2016 events

The Black Heathcliff

Thursday 17 November, 3.00-4.00pm in Diana, Princess of Wales Hall, Attenborough Arts Centre
A rare public screening of the documentary A Regular Black: The Hidden History of Wuthering Heights, which presents the historical case for arguing that Brontë's Heathcliff was a black man. This short film features local historians and the novelist Caryl Phillips. Dr Corinne Fowler introduced the film.

Life Cycles: An Inaugural Reading of Commissioned Writing

Wednesday 16 November, 11.00am-12.00pm in Studio One, Attenborough Arts Centre
Kevan Manwaring read from his newly-commissioned work, which explores the pleasure of cycling. Kevan was accompanied by the Red Leicester choir and joined by sedentary behaviour expert Dr Gary O’Donovan, and Dr Corinne Fowler, who directs the Centre for New Writing.

Writing and Research: Black GIs in Leicester with historian Liam McCarthy

Tuesday 1 November, 10.00am-2.30pm at BBC Radio Leicester
Our second Writing and Research event focused on World War II. Around 25,000 strictly segregated Americans passed through or were based in Leicestershire. The first to arrive in 1942 were African American GIs who came to build airfields, ammunition dumps and camps. The troops’ warm welcome inflamed “white supremacist” violence by white Americans who were stationed nearby. Drawing on new evidence, Liam McCarthy’s research challenges the accepted view of a peaceful ‘occupation’. This evidence reveals casual, brutal racism, murder, hundreds of illegitimate babies, and a statistical spike in local women suffering from sexually transmitted diseases.

Blake Morrison in Conversation with Jonathan Taylor

Tuesday 11 October, 6.00-7.30pm in Lecture Theatre 2, Ken Edwards Building, University of Leicester
The poet, novelist and biographer, Blake Morrison, whose memoir And When Did You Last See Your Father? won the J R Ackerley Prize for Autobiography, was in conversation with Dr Jonathan Taylor about writing memoir, autobiography and biography.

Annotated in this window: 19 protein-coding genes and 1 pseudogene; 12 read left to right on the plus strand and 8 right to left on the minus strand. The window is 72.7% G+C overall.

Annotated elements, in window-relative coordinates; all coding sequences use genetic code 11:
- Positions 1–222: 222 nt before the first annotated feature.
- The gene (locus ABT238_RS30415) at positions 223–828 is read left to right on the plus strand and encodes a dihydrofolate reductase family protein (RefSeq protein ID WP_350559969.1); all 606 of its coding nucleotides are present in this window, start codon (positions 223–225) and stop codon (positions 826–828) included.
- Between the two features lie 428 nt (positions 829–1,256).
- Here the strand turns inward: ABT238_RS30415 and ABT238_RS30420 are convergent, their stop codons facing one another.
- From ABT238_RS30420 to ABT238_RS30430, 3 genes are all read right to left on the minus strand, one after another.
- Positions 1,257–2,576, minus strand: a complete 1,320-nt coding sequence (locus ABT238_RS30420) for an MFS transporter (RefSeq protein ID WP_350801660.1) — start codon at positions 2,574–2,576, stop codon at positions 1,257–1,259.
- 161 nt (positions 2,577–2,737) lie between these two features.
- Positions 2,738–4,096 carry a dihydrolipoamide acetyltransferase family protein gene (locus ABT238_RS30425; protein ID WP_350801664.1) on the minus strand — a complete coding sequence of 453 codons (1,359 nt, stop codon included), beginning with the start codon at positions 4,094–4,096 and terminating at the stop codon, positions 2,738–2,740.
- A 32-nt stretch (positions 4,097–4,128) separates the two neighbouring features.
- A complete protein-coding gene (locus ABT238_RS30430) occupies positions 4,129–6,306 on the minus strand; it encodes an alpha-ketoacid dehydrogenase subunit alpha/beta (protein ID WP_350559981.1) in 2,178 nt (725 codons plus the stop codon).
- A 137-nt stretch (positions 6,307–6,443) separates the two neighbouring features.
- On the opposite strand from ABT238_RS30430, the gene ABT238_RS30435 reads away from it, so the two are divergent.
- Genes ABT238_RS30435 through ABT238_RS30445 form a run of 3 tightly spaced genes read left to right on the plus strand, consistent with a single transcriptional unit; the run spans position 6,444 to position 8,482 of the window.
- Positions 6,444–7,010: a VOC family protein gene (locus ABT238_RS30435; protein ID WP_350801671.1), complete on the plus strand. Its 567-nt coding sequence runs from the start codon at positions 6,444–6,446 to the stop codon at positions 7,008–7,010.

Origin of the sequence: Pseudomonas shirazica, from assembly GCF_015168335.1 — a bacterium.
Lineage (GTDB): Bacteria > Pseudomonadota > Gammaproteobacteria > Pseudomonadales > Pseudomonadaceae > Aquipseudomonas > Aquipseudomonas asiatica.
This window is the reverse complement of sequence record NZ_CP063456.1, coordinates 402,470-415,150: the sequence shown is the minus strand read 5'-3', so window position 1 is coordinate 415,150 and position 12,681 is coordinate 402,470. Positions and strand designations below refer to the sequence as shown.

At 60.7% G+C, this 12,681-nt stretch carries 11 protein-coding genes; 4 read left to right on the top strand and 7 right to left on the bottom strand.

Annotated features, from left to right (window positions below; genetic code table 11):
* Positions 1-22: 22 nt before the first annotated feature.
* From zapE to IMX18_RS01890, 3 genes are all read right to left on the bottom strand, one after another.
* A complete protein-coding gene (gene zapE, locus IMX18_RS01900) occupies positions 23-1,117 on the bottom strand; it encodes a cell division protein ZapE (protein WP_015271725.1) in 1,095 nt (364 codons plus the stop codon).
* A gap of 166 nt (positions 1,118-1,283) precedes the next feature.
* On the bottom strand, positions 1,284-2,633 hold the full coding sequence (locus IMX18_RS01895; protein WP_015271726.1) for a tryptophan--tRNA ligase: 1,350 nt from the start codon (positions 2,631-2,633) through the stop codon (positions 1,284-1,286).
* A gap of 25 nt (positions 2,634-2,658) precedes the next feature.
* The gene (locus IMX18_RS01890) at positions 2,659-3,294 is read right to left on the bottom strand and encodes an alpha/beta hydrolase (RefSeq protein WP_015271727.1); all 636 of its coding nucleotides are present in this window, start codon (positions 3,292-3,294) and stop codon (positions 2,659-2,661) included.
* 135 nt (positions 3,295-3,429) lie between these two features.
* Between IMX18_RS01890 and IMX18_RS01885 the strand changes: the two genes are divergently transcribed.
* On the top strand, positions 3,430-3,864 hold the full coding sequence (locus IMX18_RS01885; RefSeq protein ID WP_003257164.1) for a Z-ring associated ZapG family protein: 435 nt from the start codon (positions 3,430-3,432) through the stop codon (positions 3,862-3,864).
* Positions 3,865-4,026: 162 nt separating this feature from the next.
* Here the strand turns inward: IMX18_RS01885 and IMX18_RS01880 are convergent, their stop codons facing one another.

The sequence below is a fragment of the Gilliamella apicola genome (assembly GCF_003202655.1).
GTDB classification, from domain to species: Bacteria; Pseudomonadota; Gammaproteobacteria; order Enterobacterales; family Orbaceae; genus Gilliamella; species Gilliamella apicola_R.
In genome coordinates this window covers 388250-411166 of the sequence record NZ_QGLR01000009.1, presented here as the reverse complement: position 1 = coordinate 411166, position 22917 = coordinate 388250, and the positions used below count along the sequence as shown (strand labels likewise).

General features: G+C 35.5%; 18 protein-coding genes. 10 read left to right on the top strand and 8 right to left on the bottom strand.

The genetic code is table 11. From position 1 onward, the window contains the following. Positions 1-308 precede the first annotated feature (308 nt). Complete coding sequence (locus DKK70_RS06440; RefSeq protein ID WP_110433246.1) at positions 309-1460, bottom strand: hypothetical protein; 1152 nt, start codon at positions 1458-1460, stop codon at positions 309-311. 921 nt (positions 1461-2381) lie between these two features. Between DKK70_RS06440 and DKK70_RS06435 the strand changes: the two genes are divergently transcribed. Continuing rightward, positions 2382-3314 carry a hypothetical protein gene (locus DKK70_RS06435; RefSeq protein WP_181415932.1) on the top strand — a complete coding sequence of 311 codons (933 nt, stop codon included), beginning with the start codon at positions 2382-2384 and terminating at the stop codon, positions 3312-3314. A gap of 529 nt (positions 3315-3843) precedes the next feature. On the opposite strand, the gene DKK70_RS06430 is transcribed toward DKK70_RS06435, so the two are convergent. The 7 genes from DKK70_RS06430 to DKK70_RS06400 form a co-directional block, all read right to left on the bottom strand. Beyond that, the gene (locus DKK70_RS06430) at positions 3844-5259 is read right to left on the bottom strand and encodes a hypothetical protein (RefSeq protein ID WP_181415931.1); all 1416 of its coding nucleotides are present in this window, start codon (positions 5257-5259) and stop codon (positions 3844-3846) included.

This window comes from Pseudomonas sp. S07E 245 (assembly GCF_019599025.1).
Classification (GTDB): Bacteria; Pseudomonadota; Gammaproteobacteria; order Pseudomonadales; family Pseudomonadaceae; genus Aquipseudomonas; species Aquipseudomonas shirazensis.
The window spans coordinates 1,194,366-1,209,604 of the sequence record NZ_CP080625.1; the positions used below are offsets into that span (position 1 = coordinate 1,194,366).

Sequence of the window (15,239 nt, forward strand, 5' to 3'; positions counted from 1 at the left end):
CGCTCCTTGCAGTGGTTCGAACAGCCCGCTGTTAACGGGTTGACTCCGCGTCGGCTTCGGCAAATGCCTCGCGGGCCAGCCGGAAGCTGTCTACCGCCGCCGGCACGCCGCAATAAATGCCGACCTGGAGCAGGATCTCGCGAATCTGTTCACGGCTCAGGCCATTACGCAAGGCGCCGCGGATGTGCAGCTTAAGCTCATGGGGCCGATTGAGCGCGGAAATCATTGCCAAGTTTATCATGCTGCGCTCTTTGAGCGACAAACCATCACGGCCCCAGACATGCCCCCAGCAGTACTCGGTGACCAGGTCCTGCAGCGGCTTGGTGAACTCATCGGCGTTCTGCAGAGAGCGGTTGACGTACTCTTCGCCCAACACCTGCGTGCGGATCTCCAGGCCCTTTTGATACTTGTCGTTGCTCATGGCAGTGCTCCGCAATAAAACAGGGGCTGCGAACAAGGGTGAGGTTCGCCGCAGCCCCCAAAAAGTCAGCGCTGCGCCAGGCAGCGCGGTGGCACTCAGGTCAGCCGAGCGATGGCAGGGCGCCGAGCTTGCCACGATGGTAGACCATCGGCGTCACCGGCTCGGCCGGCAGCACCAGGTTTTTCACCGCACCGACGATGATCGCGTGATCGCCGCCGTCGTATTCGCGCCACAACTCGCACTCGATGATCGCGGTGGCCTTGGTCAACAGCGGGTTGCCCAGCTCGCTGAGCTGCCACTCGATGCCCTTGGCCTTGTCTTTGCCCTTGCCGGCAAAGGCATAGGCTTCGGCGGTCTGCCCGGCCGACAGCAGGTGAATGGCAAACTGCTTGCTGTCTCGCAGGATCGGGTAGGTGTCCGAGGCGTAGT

Writing and Research: Writing Lives Together

Tuesday 11 October, 2.00-5.00pm in Seminar Room 29, Brookfield, University of Leicester
Our new Writing and Research series fosters new collaborations between writers and academics. Following the successful conference on ‘Writing Lives Together: Romantic and Victorian Biography’ (September 2015), the Centre is running a workshop for writers who are interested in all forms of autobiography in poetry or prose. Participating writers will take inspiration from an array of autobiographical lyrics, biographies, memoirs, letters and journals produced in the Romantic and Victorian periods, bringing 19th century lives together with their own autobiographical reflections. A print-based and e-publication of the resultant creative pieces will be produced shortly afterwards.

Sharon Millar reading

Wednesday 5 October, 1.00-2.00pm in Attenborough Seminar Block 208, University of Leicester
Sharon Millar is a Trinidadian writer who lives in Port of Spain. Her short story collection The Whale House (Peepal Tree, 2015) was shortlisted for the 2016 OCM Bocas Prize for Caribbean Fiction, and she was a winner of The Commonwealth Short Story Prize in 2013 (for her story ‘The Whale House’) and a Small Axe Short Fiction award. Her work has appeared in Granta, The Caribbean Review of Books and Wasafiri. She lectures in Prose Fiction at the University of the West Indies and is at work on her first novel. Event in partnership with Renaissance One.